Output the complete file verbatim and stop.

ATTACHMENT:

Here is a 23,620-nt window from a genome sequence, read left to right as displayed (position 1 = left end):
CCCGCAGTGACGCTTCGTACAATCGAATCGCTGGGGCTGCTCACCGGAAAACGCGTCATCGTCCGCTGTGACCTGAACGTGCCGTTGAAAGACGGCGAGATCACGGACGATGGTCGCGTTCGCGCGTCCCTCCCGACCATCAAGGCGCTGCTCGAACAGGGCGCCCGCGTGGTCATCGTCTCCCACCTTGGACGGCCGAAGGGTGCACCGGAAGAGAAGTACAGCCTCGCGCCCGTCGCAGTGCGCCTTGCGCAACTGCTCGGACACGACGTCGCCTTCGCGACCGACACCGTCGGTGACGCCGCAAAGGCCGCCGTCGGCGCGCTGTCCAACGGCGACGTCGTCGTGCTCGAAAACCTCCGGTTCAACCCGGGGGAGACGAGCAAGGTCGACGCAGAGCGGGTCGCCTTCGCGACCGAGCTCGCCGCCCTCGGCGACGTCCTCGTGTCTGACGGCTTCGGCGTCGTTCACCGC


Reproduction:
Here is a 23,620-nt window from a genome sequence, read left to right as displayed (position 1 = left end):
CCCGCAGTGACGCTTCGTACAATCGAATCGCTGGGGCTGCTCACCGGAAAACGCGTCATCGTCCGCTGTGACCTGAACGTGCCGTTGAAAGACGGCGAGATCACGGACGATGGTCGCGTTCGCGCGTCCCTCCCGACCATCAAGGCGCTGCTCGAACAGGGCGCCCGCGTGGTCATCGTCTCCCACCTTGGACGGCCGAAGGGTGCACCGGAAGAGAAGTACAGCCTCGCGCCCGTCGCAGTGCGCCTTGCGCAACTGCTCGGACACGACGTCGCCTTCGCGACCGACACCGTCGGTGACGCCGCAAAGGCCGCCGTCGGCGCGCTGTCCAACGGCGACGTCGTCGTGCTCGAAAACCTCCGGTTCAACCCGGGGGAGACGAGCAAGGTCGACGCAGAGCGGGTCGCCTTCGCGACCGAGCTCGCCGCCCTCGGCGACGTCCTCGTGTCTGACGGCTTCGGCGTCGTTCACCGC